Here’s a comment Tammy posted the other day — reprinted here with her permission.
Although the views of conservative Christians mentioned in your article may not be indicative of EVERY conservative Christian, there are enough of them out there with these views, (some of them quite well known and vocal) that it has had serious consequences on the effective witness the rest of us are trying to live.
I am a Christian and have attended a Southern Baptist church since I was saved at the age of 12. In the 34 years since, the message and tone from the pulpit, church leaders, and even the convention itself has changed. Many church members did not notice because the change was very slow and very subtle. I have spoken to a number of Christians from a variety of churches in person and on the web, and they describe their situation as being like waking up after a deep sleep, and wondering who these people are in the pew next to them.
The social issues at the forefront of the ongoing political and religious debate are abortion and homosexuality. The dividing point in the Christian community is twofold.
Number one is how do we deal with these problems; are we militant, intolerant, judgemental, prideful, etc., or are we confident enough in our own relationship with Christ that we live by His example?
Number two is why are some Christians ready to embrace these two issues with open arms, but refuse to acknowledge other social issues that Christ was much more clear about in the Gospel? We end up looking pretty hypocritical to the world at large, as we debate among ourselves a right course of action. A lot of us are very quick to point out another’s failings and shortcomings, but we are unable to see that “there is none just… no not one.”
Just my two cents. God Bless, TammyJo58
I’m not sure exactly what you wanted me to clarify. I’ll assume it’s not related to what Pat Robertson says because that’s pretty much public record. He reiterated his point about Christian persecution in January when he announced that God told him all the wonderful things that would happen during the second Bush term, including an end to this alleged persecution.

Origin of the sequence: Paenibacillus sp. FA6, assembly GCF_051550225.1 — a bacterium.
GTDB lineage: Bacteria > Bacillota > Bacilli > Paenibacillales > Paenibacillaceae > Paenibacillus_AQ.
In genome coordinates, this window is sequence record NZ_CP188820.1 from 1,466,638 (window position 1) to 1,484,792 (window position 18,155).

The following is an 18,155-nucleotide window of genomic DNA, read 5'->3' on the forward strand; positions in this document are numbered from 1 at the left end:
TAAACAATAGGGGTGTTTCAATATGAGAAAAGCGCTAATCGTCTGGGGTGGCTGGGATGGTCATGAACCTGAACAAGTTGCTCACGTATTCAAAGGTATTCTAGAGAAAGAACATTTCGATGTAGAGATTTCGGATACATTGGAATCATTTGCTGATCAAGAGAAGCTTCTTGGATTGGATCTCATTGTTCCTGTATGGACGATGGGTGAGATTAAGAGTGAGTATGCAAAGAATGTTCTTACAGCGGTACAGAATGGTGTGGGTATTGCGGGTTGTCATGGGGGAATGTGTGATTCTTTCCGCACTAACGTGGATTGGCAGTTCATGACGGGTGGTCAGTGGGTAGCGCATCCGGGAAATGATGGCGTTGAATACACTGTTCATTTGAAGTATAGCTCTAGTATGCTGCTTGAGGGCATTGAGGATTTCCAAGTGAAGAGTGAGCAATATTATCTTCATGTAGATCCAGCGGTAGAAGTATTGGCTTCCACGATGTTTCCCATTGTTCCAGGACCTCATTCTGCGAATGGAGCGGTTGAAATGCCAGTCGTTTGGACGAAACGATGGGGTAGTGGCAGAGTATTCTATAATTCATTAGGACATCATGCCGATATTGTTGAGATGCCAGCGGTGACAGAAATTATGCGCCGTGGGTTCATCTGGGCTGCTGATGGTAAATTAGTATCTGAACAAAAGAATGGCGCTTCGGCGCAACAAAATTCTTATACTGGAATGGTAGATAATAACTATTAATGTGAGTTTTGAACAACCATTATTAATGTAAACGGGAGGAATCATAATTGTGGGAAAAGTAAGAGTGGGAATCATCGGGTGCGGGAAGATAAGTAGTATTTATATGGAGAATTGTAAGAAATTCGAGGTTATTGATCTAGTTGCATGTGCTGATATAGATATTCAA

When it comes to my impression that the religious right follows their leaders blindly even when they don’t agree, it is based on the fact that their followers never publicly criticize any of the ridiculous statements they make or any of the statements they disagree with. As I mentioned, Pat Robertson has become so outrageous that they are distancing themselves from him (I thought they should have figured that out in 1999 when he endorsed political assassinations). But the manipulative tactics he uses are still there. I doubt it was coincidence that James Dobson made an issue of cartoon characters on the same day Bush said he would not support an amendment to ban gay marriage. Dobson was trying to distract the religious rights attention from the president’s comments. And instead of marshalling this grass roots power they’ve let the religious right think they have, Dobson was part of a group from Arlington, VA that quietly sent a letter to Bush that said they would withdraw their support for social security reform if he didn’t support the amendment. In my personal opinion, that back room maneuvering was when their seduction by politics was complete.
That is why I think the religious right is being led astray by leaders they are following blindly, and until they find their own voices and stop allowing others to speak for them, they are allowing these leaders to destroy the established church. I say established church because when I refer to the church generally I mean all believers whether they attend Sunday services or not, exactly because of the influence of the religious right’s leaders on the established church.